What is Self-Funding & How Can It Benefit My Business?
By: Mike Roche, Director of Business Development
Self-funding is when an employer pays for their employees’ health care out-of-pocket. Typically, employers set aside money into a “fund” or trust that’s earmarked to pay their employees’ claims.
Although self-funding has been used by large employers for decades – 91% of individuals are covered under a self-funded plan at businesses with 5,000+ employees – smaller employers have been slower to take on that risk. Until now.
As traditional PPOs and HMOs carriers continue to break records in profits and growth, employers are starting to view the pandemic as a boiling point and are jumping into self-funding.
Why Choose Self-Funding?
When employees don’t seek medical care – whether due to good health or a pandemic – employers don’t retain their savings, the insurer does. With self-funding, employers are rewarded for having a healthier workforce, so they incent their employees to be healthier. And when employees have the resources, education, and support to maintain their health, they’re also happier and more productive.
Here’s the top four reasons employers self-fund:
Significant Savings: No need to pay insurers or state taxes on premiums. And when total health claims are lower than expected, the employer gets to keep their savings (which can be substantial)
Complete Customization: Every employee population has different demographics, and self-funded employers can design their health benefits to suit their unique needs. And because self-funded employers aren’t bound by the network of a traditional insurer, they’re not confined to using a single health system; large and jumbo-sized self-funded employers are free to contract directly with providers, while smaller employers often opt to join a group-purchasing coalition.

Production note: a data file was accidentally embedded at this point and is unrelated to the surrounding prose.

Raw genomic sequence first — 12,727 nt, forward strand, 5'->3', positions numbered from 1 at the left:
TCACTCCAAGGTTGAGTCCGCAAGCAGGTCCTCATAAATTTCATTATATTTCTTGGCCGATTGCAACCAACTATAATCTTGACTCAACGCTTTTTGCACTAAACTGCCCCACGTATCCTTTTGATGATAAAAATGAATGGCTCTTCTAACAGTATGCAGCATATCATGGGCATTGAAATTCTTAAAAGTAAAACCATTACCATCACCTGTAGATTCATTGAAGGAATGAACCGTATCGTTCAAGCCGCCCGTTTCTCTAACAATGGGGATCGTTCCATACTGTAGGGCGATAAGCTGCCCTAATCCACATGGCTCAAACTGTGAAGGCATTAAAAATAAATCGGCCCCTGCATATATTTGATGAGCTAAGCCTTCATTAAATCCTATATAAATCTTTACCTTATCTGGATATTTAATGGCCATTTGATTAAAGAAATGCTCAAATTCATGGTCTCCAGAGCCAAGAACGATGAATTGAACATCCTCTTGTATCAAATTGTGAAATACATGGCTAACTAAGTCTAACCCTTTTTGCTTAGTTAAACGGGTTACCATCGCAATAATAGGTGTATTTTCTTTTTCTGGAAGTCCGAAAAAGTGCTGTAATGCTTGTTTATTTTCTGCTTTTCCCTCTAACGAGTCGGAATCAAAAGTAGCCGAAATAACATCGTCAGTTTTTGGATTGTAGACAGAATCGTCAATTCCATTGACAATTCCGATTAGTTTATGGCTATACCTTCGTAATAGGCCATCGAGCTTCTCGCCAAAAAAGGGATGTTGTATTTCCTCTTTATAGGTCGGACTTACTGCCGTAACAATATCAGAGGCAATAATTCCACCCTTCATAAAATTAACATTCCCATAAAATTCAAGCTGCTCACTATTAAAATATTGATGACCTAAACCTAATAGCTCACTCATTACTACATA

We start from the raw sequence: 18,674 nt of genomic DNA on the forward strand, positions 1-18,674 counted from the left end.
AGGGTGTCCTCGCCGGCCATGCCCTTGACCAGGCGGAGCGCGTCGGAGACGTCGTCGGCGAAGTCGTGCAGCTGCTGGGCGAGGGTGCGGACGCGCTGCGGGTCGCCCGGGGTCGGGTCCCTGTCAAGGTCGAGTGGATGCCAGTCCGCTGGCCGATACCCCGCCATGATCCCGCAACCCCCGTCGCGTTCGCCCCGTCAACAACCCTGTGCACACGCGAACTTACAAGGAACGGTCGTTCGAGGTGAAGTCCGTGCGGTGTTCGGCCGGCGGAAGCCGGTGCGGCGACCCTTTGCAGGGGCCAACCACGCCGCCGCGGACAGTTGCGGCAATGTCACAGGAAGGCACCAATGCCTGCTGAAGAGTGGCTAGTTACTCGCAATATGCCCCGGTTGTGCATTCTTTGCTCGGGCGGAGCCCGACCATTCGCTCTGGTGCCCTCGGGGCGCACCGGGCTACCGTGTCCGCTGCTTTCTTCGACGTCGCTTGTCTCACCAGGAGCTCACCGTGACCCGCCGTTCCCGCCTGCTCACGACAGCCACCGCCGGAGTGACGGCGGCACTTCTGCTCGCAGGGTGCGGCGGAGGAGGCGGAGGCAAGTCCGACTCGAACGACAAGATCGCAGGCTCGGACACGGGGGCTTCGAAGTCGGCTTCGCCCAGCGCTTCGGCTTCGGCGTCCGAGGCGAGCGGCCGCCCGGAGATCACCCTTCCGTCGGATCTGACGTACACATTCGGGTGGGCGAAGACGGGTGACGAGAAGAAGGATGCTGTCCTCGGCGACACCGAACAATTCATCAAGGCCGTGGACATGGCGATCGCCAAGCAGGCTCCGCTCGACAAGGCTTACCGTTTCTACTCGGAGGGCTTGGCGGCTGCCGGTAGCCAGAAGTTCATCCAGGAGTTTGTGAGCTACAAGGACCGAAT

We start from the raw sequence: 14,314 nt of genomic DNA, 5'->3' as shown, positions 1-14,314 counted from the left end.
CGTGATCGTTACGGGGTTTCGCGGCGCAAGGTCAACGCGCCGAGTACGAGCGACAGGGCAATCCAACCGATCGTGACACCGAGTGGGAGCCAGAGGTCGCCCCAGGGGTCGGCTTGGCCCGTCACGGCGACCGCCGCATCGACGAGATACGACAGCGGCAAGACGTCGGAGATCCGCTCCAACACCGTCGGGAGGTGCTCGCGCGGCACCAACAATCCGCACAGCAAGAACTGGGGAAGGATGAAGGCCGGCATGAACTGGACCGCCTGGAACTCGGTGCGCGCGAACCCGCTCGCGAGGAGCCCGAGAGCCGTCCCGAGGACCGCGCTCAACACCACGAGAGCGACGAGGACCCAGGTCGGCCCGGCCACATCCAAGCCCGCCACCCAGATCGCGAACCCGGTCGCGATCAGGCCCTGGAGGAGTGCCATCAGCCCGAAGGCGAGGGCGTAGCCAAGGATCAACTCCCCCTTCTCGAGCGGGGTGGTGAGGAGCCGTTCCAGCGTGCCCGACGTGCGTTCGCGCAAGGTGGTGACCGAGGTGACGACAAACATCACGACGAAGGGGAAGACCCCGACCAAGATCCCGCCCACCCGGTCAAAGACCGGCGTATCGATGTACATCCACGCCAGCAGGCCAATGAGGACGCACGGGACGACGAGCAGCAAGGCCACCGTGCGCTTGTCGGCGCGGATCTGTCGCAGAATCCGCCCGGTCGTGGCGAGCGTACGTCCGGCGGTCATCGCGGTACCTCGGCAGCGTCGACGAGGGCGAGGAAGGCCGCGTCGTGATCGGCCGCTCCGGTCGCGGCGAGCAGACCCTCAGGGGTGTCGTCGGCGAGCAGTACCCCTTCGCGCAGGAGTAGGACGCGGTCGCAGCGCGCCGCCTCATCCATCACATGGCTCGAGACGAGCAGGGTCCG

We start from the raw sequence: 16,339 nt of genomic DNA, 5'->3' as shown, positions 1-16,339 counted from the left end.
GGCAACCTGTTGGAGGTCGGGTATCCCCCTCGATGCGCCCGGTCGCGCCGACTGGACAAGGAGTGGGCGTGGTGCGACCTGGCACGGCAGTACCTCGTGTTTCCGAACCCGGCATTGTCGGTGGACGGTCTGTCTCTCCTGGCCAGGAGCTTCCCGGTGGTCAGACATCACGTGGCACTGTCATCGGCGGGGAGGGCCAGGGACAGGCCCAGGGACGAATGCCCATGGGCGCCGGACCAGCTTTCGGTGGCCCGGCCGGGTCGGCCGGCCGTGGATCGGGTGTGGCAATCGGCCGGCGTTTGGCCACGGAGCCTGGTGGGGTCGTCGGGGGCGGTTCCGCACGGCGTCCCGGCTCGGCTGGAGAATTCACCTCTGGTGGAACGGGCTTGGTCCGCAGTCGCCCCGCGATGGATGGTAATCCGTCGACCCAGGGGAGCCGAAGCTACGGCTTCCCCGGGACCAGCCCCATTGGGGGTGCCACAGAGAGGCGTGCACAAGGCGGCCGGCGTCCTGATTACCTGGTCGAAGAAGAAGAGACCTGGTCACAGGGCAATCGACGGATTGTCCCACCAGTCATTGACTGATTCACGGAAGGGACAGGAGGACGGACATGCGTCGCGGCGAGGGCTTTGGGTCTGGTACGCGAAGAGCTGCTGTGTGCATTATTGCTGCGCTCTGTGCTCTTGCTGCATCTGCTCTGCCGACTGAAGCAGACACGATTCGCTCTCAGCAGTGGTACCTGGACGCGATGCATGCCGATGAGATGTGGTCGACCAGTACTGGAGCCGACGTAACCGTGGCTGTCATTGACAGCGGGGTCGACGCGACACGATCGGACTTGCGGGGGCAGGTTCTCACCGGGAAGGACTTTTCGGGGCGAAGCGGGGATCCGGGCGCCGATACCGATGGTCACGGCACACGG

Total Control: Employers have unlimited access to their data because they own it as a self-funded business. Analyzing this data helps self-funded employers identify health trends (like common chronic illnesses) within their workforce, unlocking significant savings opportunities.
Unprecedented Flexibility: Within the bounds of ERISA, employers can operate their health plan as they see fit, partnering
with whatever vendors they wish. And by bringing together like-minded vendor partners, employers can save even more by reducing waste and improving their employees’ health.
What Are the Risks of Self-Funding?
So, what happens when an employee or family member incurs an unpredictable, financially devastating claim? Self-funded employers typically partner with a stop-loss insurer to cover individual claims that exceed a predefined maximum allowed amount per employee – and for aggregate claims – which defends against catastrophic claims.
There’s also a considerable administrative burden on behalf of the employer to implement and maintain a self-funded health plan. That’s why employers often select a third-party administrator (TPA) to process their claims and a pharmacy benefit manager (PBM) to administer their prescription benefits.
Is Self-Funding Right for My Business?
Employers that choose self-funding aren’t just making a business investment, but a time investment and an investment into their employees’ health and wellbeing. Employers that make the switch can expect to save at least 15% in total costs in just a few years.
By self-funding with The Alliance, you gain total transparency of your claims data, and while other insurers make little attempt to improve network quality, our ever-growing Smarter Networks span more than 31,000 doctors and providers across the Midwest, which improves employee access and avoid out-of-network surprise billing.
As the voice for more than 285 self-funded employers, we find savings where others can’t – or won’t – using deep data mining and analytics. And as a not-for-profit cooperative that’s client-owned and led, your priorities are our priorities. We focus on your bottom line – not ours.
To learn how The Alliance helps employers self-fund smart, contact us.
About the author:
Mike Roche, Director of Business Development, joined The Alliance as member services manager in 2015 and is responsible for working with self-funded employers on health benefit strategies and sharing data insights to help them manage their spend.